Sergei Guriev is an economics professor at the Paris Institute of Political Studies, also known as Sciences Po.
Last year, thanks to its aggression in Ukraine, Russia changed in many important ways. But one crucial transformation has gone largely unnoticed: Long-term thinking has completely disappeared, and the Russian regime no longer talks about the future. Russian leaders’ discourse centers on the standoff with Ukraine and the West (and their “puppets” within Russia) and references to the heroic past (mostly to World War II). The regime is now fully focused on its own survival.
This has not always been the case. In 2000, Vladimir Putin went to the Kremlin with a 10-year “Gref program” that included a vision of Russia as an open and modern country. His first presidential term implemented parts of this program. Long-term development strategies — mostly based on this vision — were discussed and updated until 2012. Even when Putin returned as president that year, he put together a set of programmatic op-eds in Russian newspapers outlining long-term plans on the economy, social policy, governance, federalism and foreign policy. He converted these into a number of presidential decrees that he signed on his first day in office. These decrees provided transparent targets that he promised to achieve by 2018.
By now it is clear — and even publicly acknowledged by Putin himself — that these decrees will not be carried out. What alternative future does Russia’s president propose to his citizens? There is no answer. No long-term policy planning for Russia’s future is occurring. Previously, Russia took pride in moving from one-year to three-year budgets. This is no more: The Kremlin has no credible financial plan beyond 2016 except for hoping for oil prices to recover. Its foreign policy’s doctrine centers also on regime survival. Around the world, Russia fiercely defends the sovereign right of non-democratic governments to stay in power indefinitely.
The regime is right to worry about its immediate future. The Russian economy is in recession and is unlikely to grow at more than 2 percent per year even when — or if — the recession ends. For the first time in Putin’s 15 years in power, Russians’ real incomes are falling. The propaganda benefits of annexing Crimea are subsiding. And another war is not affordable — in addition to direct military costs, being subjected to another round of sanctions could destroy important banks, which could easily result in widespread panic and the collapse of the regime.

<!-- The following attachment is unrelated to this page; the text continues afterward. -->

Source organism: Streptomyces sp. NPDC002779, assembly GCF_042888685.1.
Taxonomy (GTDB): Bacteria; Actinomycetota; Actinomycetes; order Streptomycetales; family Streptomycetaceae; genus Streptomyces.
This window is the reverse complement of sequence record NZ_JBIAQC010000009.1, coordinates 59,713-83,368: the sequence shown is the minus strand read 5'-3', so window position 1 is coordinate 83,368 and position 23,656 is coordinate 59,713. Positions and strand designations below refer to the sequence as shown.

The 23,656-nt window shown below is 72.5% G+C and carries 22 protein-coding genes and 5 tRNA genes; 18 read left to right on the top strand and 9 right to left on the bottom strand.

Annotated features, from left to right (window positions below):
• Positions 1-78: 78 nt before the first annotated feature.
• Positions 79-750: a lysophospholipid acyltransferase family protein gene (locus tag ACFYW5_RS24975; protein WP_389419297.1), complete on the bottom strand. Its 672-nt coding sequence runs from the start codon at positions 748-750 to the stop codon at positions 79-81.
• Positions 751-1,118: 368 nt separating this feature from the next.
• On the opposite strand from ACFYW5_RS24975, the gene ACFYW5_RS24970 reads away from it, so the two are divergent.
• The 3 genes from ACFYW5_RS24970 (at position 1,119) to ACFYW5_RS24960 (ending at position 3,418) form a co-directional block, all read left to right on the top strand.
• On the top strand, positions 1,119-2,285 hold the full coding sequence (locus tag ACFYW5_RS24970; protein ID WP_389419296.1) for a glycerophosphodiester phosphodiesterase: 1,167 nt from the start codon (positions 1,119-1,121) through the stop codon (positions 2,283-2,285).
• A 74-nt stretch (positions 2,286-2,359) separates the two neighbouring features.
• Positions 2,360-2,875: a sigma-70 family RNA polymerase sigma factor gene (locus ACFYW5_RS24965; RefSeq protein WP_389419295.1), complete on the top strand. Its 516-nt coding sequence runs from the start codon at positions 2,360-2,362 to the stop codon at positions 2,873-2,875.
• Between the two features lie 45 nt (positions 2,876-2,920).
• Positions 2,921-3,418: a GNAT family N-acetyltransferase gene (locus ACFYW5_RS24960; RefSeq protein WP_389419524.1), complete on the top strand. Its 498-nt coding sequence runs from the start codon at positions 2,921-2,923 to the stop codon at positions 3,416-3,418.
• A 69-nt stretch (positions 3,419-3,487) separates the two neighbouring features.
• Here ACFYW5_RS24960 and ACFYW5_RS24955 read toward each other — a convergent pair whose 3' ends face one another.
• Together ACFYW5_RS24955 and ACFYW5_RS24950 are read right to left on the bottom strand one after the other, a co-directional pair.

Given this environment, it is not surprising that the West, too, talks to Russia only about short-term issues. But whether we think about the future or not, it will come. At some point, this regime will have to go, and it is not clear at all what will replace it, how turbulent the transformation will be and whether Russia will ultimately emerge as a democratic country. As the Arab Spring has shown, such regime changes can be very peaceful or very violent.
A peaceful transition is not unlikely. Russia is richer and better educated than the Arab Spring countries; in fact, it is richer and better educated than any country in history that has moved from dictatorship to democracy. But is also clear that the top figures in the regime are unlikely to readily surrender their hold on power. They are scared of being brought to justice for crimes against international law and humanity, and for grand corruption within Russia. The best scenario one can hope for is some form of transitional government that would provide certain guarantees to the outgoing elites and oversee new elections.
It is certainly in the West’s interest not to “lose Russia” again. Given Russia’s nuclear arms and its diminished but still large economic, energy and geopolitical roles, a turbulent transition and the rise of another aggressive non-democratic regime would be costly for the world. A democratic and capitalist Russia would contribute to the global economy and the world’s ability to address international challenges including regional instability, environmental threats, terrorism and corruption.
Can the West do anything to affect the outcome? Eventually, Russia’s destiny will be decided by Russians. But the West can still play a role. With a Marshall Plan-style program, it can contribute to shaping a new Russia by helping to rebuild an economy destroyed by corruption; supporting governance, education and health-care reforms; and investing in Russia’s infrastructure. Most important, the West should articulate a path for reintegrating Russia into the free world. Russians ultimately think of themselves as a part of European civilization, and even Putin’s aggressive rhetoric refers at times to his Western “partners” and looks for his policies’ roots in “true European values.” The West should be clear about what it will take for Russia to reengage with the European Union, NATO, the Organization for Economic Cooperation and Development and other international bodies.
These issues are difficult; addressing them will require major intellectual and political efforts. What is worrisome is that Western leaders treat such questions as too distant to bother with. We should learn a lesson from 1991, when the quick disappearance of the Soviet Union took everyone by surprise. But we must be careful not to be misled by the fact that 1991 was relatively peaceful. This time, the stakes are much higher for the ruling elite. The West should get prepared now for sudden and turbulent change in Russia.
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